All well-produced human voices have a degree of quaver known as vibrato. Some are given a wide, cello-like vibrato, others a mere wiggle; but most singers agree that there is a natural vibrato which is sometimes discovered at an early age, occasionally in midlife (like my own), and which increases with age. Gossipy sopranos might describe the wobble in an aging peer: "she's got a tremolo you could drive a truck through!"
Fashions and styles ask for varying degrees of vibrato. Folk prefers a tight little tremble, suitable for urgency of lyric and clarity of text. Grand opera, which needs huge, free voices to fill auditoriums, asks for large vibrato, as does the inner-city Gospel choir with Mahalia Jackson its role model. Big Band era singers started with a straight tone and let it open up into a vibrato, like a Leslie B-3 when you turn the juice on the rotor. St. Olaf's in Minnesota demands a crystal-clear, vibrato-free sound to emulate the famous boys' choirs of Lutheran history, and let the lines of polyphony be heard distinctly. Each requires both a certain native vibrato, and/or the willingness of a singer to alter their vibrato, or be forbidden to participate.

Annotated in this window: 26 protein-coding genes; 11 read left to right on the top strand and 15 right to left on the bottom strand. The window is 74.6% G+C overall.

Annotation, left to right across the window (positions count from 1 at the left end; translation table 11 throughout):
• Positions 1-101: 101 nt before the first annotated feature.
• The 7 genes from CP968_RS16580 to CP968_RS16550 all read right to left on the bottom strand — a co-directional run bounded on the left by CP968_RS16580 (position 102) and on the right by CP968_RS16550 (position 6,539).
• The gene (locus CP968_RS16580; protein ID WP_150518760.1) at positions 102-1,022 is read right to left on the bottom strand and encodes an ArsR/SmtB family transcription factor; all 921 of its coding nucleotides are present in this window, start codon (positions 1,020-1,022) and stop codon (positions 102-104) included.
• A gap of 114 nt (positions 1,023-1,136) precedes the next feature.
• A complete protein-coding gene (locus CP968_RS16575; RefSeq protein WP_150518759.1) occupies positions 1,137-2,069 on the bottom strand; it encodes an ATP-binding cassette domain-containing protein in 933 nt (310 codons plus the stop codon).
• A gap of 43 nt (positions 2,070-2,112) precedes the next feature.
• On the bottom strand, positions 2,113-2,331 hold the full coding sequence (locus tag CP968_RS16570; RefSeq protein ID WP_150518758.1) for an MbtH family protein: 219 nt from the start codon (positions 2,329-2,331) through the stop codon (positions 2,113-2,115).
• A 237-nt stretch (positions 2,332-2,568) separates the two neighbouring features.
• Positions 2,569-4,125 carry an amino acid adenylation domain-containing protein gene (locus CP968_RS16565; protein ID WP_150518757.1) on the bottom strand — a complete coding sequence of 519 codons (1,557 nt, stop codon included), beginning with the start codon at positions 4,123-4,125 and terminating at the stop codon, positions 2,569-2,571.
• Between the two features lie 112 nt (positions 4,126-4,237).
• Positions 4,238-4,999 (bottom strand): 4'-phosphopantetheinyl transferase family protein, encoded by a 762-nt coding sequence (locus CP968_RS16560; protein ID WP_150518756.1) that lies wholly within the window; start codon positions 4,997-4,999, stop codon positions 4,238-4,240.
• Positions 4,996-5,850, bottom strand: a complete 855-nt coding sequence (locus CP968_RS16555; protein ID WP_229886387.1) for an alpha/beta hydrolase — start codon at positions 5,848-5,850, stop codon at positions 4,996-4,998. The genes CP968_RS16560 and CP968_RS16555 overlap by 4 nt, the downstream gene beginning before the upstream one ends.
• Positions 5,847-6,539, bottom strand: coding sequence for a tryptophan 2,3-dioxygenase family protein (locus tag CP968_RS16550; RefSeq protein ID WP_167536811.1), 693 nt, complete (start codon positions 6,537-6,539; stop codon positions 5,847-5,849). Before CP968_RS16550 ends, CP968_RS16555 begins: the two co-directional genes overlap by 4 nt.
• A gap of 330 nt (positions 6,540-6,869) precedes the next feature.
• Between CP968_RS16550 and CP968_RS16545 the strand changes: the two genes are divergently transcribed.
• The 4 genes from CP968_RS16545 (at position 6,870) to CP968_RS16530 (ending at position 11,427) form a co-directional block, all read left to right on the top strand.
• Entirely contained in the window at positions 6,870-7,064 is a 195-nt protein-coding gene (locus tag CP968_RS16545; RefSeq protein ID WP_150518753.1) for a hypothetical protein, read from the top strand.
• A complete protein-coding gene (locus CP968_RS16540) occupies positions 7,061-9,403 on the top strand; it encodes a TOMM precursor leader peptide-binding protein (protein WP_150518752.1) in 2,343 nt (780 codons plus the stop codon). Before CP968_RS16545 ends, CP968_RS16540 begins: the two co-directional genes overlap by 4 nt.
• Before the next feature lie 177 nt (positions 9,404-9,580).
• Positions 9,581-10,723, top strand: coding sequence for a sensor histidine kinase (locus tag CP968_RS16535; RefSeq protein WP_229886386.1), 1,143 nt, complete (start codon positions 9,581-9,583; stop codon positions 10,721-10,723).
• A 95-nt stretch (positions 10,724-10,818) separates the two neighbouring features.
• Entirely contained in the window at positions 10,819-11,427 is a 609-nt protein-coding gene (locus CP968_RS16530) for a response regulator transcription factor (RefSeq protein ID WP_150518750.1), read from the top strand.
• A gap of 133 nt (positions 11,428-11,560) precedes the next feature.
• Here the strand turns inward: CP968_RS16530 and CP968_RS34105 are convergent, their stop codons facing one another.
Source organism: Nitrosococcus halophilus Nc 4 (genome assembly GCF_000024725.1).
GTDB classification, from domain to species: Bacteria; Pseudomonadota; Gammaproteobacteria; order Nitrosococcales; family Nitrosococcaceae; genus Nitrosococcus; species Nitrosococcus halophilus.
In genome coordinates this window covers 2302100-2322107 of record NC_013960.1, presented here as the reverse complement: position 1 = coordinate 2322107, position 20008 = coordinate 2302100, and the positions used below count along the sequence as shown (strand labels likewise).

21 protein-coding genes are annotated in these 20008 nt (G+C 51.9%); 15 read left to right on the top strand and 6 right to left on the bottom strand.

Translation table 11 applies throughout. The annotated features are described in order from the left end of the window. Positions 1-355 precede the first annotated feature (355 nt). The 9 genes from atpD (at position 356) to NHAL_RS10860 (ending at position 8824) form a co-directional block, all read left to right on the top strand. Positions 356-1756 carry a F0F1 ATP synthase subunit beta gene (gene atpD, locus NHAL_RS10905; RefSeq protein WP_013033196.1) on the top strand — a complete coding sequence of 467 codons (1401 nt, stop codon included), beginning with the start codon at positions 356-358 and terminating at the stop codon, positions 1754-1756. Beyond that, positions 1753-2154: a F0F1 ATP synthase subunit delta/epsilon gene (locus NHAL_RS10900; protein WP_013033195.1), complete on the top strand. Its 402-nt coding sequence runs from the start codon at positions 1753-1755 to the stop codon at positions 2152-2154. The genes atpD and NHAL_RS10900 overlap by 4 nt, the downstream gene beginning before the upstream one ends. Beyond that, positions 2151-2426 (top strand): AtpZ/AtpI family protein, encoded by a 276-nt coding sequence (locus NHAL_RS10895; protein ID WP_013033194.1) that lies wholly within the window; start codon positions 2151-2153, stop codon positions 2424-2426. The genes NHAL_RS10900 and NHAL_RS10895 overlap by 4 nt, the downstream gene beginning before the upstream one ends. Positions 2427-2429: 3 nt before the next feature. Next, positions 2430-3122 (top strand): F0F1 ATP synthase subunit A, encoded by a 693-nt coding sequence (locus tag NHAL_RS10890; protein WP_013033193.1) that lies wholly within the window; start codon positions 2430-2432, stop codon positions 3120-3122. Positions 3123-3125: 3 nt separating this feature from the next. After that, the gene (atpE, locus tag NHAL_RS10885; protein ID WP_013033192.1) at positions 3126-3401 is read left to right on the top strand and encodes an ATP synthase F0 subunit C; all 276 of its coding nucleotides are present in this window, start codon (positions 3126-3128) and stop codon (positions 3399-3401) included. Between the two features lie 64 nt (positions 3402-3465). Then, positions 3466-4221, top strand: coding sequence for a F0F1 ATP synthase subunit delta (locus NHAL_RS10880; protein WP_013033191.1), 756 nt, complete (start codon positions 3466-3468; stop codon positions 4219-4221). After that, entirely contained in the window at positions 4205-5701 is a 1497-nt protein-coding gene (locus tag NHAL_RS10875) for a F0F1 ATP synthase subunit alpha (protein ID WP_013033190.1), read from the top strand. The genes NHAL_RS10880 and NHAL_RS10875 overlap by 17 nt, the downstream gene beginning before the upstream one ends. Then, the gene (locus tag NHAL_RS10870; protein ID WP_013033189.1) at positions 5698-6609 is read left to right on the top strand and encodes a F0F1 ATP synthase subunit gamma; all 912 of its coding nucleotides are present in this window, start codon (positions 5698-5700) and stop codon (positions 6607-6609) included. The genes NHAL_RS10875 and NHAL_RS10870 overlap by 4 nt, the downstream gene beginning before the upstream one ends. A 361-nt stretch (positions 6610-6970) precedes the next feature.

It seems, in my limited "neck of the woods", that the free vibrato has become anathema to the contemporary music world, somehow having become associated with "old things" and (shudder) "old people." I am a bit tired of hearing of singers with vibrato being turned out of the worship team or being put on a list of acceptable leaders for Wednesday Night adult Bible Study (you don't want to expose young people to vibrato -- they'll surely leave the church).
I'm looking for input from a wider variety of churches than those in my neighborhood. Do you allow people with vibrato (I mean a good vib w/o wobble, and good pitch) to lead worship or sing on the team? Have you encountered marginalization on account of vibrato, either presence or lack of? Or do people just like what they like, and that is all there is to it?
My wife, who has had a pleasing soloist's natural vibrato since the age of six, tells me that all people have some measure of vibrato. Your description of your voice is about normal - and since you know where its limits are, you're better off than most! My baritone is about the same range as yours, and straight as a stick most of my life; I've picked up a little pleasant waver through practicing, after a vocal operation; it caused me to intentionally relax before singing. Laurel says relaxation is the key, just as flute players tell you it's the key to getting tone out of that mysterious implement (which I can do for one note, but when I change the fingering, it's gone).
Perhaps the term "correctly" is the rub. We straights start trying, and the instant the vibrato-person sees our eyebrows move or anything tighten AHA! YOU'RE NERVOUS. RELAX RELAX RELAX!!!!! And of course, we become vibratoless basket cases. Let's just enjoy our bellowing, for it be to the Lord, and His ears love the praise.